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Re: The Brierleys at Tenterheads Cowpe (circa 1890)

Continued ...

At Christmas time the Brierley brothers used to keep the week between Christmas and New Year as a holiday and went to each of the houses to have parties and they used to take their violins as they were good players. ( One of the brothers was known locally as "Fiddler" Was it Abel ? who when he went to collect accounts, he took his fiddle with him and entertained his clients in the local pubs.) My mother said it was nice but a lot of work getting the parties ready - but it was their way and they enjoyed it.

Tenterheads is in Cowpe and was a small village in those days and my Grandad and his sons helped to build the estate next to the small church which was used as a day school as well and is still used for Sunday worship. I was brought up there - day school and Sunday school - and we were all taught how to read and write and do arithmetic and we could before we left school. We had a good headmistress, Mrs Hargreaves, and she did not turn out any dunces. If we did not do as she said we did get the cane but it did us no harm. In those days there was a quarry up on Cowpe Law and they had a railway and a little engine that took stone from Cowpe down to Cloughfold . We liked watching it. We could see it on the hill top from our house but it is not there now and all the old paths we used to walk are covered over with grass.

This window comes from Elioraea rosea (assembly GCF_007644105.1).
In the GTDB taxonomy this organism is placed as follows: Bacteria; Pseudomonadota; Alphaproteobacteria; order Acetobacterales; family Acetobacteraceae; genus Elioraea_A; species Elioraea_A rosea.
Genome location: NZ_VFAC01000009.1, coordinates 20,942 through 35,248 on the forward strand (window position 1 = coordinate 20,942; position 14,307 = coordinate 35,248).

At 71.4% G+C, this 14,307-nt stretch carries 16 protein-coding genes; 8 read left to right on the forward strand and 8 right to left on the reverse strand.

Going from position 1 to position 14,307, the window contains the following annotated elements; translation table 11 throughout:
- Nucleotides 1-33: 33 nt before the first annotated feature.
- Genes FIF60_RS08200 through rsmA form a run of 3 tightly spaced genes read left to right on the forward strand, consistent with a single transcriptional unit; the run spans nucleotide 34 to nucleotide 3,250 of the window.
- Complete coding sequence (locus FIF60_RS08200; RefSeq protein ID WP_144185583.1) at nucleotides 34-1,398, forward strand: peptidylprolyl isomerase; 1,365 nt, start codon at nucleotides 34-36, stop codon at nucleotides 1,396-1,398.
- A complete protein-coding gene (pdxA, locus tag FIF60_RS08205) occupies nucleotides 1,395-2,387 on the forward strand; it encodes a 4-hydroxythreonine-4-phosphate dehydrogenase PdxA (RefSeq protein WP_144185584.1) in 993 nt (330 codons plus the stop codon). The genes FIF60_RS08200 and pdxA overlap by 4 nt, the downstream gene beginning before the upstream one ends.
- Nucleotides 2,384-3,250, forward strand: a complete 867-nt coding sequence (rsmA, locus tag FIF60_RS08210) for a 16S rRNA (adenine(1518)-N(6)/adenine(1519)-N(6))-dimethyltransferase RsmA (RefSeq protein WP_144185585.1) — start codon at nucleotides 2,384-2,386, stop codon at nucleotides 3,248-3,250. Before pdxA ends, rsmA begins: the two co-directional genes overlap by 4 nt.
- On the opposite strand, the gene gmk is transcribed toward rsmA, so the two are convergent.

I don't think there was any coal pits on that side (of the valley) - it was more over Stacksteads way and Bacup, unless people were getting coal and not telling about it. There was a mine ran from Bacup to Whitewell Bottom belonging to the Boltons , who lived in Newchurch but that is closed now. (? It is now owned by The National Coal Board and still operates in a small way, the coal being delivered to the Whitewell bottom end.) Some people did know where they could get coal and they did not tell us so I suppose there is coal in the region but Stacksteads and Black Wood is the place where it was mined but it was not deep mines. (Bolton's Hill Colliery , delivering at Shed End Booth Road, Stacksteads & Brandwood Moor Colliery (Brierley's) delivering at Blackwood) (They are not deep mines but are shallow tunnels into the hillside, near the surface, the correct name is drift mine)